In a world where climate policy usually moves at the speed of a sea slug rather than that of a sailfish, sea otters are quietly having a positive influence on climate change mitigation…on their own terms. A recent study published by UC Santa Cruz scientists, Jim Estes and Chris Wilmers, found that sea otters are contributing heavily to the uphill battle against climate change. How is this possible, you ask?
To understand, we have to dive deeper, and examine the intricacy of our ocean’s capabilities. Similar to jungles and trees, kelp forests help sequester carbon from the atmosphere, slowing the atmospheric accumulation of greenhouse gasses. This is a very powerful component of kelp forests, which also harbor a vast array of marine life. But much like bulldozers in the Amazon, kelp forests have their threats as well. What could pose such a threat? Sea urchins, ravenous creatures that devastate kelp beds, not only destroy habitats for marine life living amongst kelp forest, but can now be considered facilitators in accelerating climate change. These animals are capable of doing extreme damage to kelp forests in very small time frames.
Enter the Otter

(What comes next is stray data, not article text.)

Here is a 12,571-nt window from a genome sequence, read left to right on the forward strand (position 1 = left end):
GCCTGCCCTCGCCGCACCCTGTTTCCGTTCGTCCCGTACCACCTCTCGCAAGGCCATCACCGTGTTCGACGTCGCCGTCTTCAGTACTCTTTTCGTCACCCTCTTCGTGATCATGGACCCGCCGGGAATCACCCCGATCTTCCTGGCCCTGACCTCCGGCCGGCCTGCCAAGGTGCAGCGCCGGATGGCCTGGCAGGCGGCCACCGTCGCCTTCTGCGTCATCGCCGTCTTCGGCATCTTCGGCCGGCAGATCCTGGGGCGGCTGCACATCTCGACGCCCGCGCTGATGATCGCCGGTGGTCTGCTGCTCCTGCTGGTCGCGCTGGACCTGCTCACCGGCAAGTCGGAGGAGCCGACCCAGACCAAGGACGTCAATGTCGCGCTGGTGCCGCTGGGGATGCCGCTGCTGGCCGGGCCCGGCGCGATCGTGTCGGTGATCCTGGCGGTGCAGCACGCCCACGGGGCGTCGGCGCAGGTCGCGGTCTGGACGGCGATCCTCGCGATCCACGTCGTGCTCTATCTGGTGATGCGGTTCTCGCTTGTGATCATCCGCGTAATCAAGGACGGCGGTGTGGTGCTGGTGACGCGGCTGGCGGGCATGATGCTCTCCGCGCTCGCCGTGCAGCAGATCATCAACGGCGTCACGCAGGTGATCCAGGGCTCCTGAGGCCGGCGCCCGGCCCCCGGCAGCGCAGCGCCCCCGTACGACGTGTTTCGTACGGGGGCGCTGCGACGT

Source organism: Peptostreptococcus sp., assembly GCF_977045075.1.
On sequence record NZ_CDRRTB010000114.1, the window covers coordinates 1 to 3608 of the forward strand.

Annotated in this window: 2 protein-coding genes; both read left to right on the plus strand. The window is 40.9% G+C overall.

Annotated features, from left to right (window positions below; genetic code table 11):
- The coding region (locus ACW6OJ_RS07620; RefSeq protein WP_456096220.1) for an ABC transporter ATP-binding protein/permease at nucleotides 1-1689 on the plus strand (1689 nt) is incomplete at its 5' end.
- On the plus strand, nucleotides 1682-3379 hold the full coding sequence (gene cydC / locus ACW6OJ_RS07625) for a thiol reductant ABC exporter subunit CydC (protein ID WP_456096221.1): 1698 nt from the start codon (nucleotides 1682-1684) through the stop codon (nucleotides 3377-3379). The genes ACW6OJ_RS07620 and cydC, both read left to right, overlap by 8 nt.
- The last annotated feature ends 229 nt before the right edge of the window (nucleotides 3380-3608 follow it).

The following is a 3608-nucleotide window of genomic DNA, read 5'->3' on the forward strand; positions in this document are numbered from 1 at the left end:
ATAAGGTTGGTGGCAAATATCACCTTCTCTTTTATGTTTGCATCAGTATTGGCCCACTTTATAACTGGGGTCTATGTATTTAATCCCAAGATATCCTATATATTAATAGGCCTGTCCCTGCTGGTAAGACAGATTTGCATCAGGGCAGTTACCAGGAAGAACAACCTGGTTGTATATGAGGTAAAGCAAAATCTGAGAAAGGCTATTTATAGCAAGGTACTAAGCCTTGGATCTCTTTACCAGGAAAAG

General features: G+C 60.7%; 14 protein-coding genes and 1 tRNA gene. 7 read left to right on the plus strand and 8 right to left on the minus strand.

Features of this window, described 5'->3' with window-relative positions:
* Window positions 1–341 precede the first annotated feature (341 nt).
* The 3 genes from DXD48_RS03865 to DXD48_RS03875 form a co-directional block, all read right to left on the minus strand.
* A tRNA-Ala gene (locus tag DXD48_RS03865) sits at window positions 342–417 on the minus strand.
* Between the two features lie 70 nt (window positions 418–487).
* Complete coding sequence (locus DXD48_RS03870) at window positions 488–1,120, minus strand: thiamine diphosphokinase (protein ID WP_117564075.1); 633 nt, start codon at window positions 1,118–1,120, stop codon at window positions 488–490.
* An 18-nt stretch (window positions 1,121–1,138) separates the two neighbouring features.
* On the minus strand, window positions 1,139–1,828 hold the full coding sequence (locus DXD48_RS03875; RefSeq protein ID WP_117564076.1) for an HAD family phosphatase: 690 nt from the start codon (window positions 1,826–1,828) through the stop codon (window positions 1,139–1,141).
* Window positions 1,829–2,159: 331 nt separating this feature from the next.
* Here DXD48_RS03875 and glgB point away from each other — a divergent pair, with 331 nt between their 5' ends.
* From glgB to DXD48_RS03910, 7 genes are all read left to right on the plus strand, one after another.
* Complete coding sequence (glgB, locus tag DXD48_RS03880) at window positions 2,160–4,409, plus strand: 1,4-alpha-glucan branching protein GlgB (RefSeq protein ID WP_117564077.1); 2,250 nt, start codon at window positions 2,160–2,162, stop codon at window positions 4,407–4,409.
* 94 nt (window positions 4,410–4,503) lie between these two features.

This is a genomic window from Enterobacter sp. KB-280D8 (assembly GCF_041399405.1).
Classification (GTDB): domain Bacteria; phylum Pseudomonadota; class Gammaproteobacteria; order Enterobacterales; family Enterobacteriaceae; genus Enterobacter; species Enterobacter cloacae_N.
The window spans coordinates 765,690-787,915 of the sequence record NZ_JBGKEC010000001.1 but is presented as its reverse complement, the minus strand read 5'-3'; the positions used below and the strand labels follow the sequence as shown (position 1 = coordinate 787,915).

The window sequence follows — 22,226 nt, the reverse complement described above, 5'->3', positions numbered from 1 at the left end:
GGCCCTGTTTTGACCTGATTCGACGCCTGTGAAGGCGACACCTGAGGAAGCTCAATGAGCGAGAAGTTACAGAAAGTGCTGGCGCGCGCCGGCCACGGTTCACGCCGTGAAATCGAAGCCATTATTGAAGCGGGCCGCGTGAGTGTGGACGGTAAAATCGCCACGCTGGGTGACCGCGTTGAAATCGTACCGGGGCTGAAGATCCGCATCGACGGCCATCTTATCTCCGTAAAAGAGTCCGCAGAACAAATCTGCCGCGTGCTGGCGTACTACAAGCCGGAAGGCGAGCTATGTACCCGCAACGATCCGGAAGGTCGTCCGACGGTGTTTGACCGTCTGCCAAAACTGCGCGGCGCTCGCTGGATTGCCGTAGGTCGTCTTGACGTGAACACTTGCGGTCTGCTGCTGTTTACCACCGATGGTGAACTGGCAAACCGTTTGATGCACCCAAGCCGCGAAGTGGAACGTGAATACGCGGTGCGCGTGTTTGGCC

Sea otters have long been considered protectors of the kelp forests, and for good reason. The sea otter’s diet relies heavily on sea urchins that can consume 30 feet of kelp forest in less than a month. So what does this underwater relationship look like? Simply put: the sea otter consumes the sea urchin which indirectly results in safeguarding the kelp forests (that harbor life and also sequestrate carbon). The higher the otter populations, the denser the kelp forests; the denser kelp forests, the more carbon captured. The study shows that kelp forests that have flourishing otter populations are capable of absorbing 12 times more carbon than areas that were not overpopulated with sea urchins. Although their new role as a “global warming warriors” might be new to them, this study shows that the vital role sea otters play in their underwater ecosystems now transcends the ocean and impacts the entire planet. Conserving and restoring otter populations makes for a healthier planet. Read more about the study here.